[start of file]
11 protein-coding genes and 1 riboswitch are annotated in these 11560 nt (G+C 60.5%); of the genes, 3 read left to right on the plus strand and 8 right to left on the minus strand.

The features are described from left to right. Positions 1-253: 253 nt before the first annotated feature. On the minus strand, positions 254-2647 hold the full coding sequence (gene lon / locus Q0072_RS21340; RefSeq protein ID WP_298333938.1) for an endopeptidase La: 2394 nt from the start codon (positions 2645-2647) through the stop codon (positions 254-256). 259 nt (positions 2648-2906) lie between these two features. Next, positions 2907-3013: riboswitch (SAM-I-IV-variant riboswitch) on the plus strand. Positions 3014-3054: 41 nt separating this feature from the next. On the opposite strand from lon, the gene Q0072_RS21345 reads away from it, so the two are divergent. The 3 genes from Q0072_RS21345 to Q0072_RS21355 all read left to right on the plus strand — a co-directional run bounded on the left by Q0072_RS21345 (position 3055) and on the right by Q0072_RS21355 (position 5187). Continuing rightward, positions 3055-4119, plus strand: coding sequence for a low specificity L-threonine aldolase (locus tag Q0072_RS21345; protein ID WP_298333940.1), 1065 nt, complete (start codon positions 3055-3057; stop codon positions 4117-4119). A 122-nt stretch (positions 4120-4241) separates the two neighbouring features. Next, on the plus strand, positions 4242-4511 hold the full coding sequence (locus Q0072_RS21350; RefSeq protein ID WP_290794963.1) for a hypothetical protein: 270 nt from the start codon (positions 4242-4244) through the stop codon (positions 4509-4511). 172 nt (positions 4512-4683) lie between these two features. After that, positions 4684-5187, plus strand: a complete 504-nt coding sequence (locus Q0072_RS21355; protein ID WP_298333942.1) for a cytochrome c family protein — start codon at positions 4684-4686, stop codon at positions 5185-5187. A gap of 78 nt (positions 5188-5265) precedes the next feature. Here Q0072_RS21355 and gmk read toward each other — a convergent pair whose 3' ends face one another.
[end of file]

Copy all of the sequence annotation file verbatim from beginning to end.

11 protein-coding genes and 1 riboswitch are annotated in these 11560 nt (G+C 60.5%); of the genes, 3 read left to right on the plus strand and 8 right to left on the minus strand.

The features are described from left to right. Positions 1-253: 253 nt before the first annotated feature. On the minus strand, positions 254-2647 hold the full coding sequence (gene lon / locus Q0072_RS21340; RefSeq protein ID WP_298333938.1) for an endopeptidase La: 2394 nt from the start codon (positions 2645-2647) through the stop codon (positions 254-256). 259 nt (positions 2648-2906) lie between these two features. Next, positions 2907-3013: riboswitch (SAM-I-IV-variant riboswitch) on the plus strand. Positions 3014-3054: 41 nt separating this feature from the next. On the opposite strand from lon, the gene Q0072_RS21345 reads away from it, so the two are divergent. The 3 genes from Q0072_RS21345 to Q0072_RS21355 all read left to right on the plus strand — a co-directional run bounded on the left by Q0072_RS21345 (position 3055) and on the right by Q0072_RS21355 (position 5187). Continuing rightward, positions 3055-4119, plus strand: coding sequence for a low specificity L-threonine aldolase (locus tag Q0072_RS21345; protein ID WP_298333940.1), 1065 nt, complete (start codon positions 3055-3057; stop codon positions 4117-4119). A 122-nt stretch (positions 4120-4241) separates the two neighbouring features. Next, on the plus strand, positions 4242-4511 hold the full coding sequence (locus Q0072_RS21350; RefSeq protein ID WP_290794963.1) for a hypothetical protein: 270 nt from the start codon (positions 4242-4244) through the stop codon (positions 4509-4511). 172 nt (positions 4512-4683) lie between these two features. After that, positions 4684-5187, plus strand: a complete 504-nt coding sequence (locus Q0072_RS21355; protein ID WP_298333942.1) for a cytochrome c family protein — start codon at positions 4684-4686, stop codon at positions 5185-5187. A gap of 78 nt (positions 5188-5265) precedes the next feature. Here Q0072_RS21355 and gmk read toward each other — a convergent pair whose 3' ends face one another.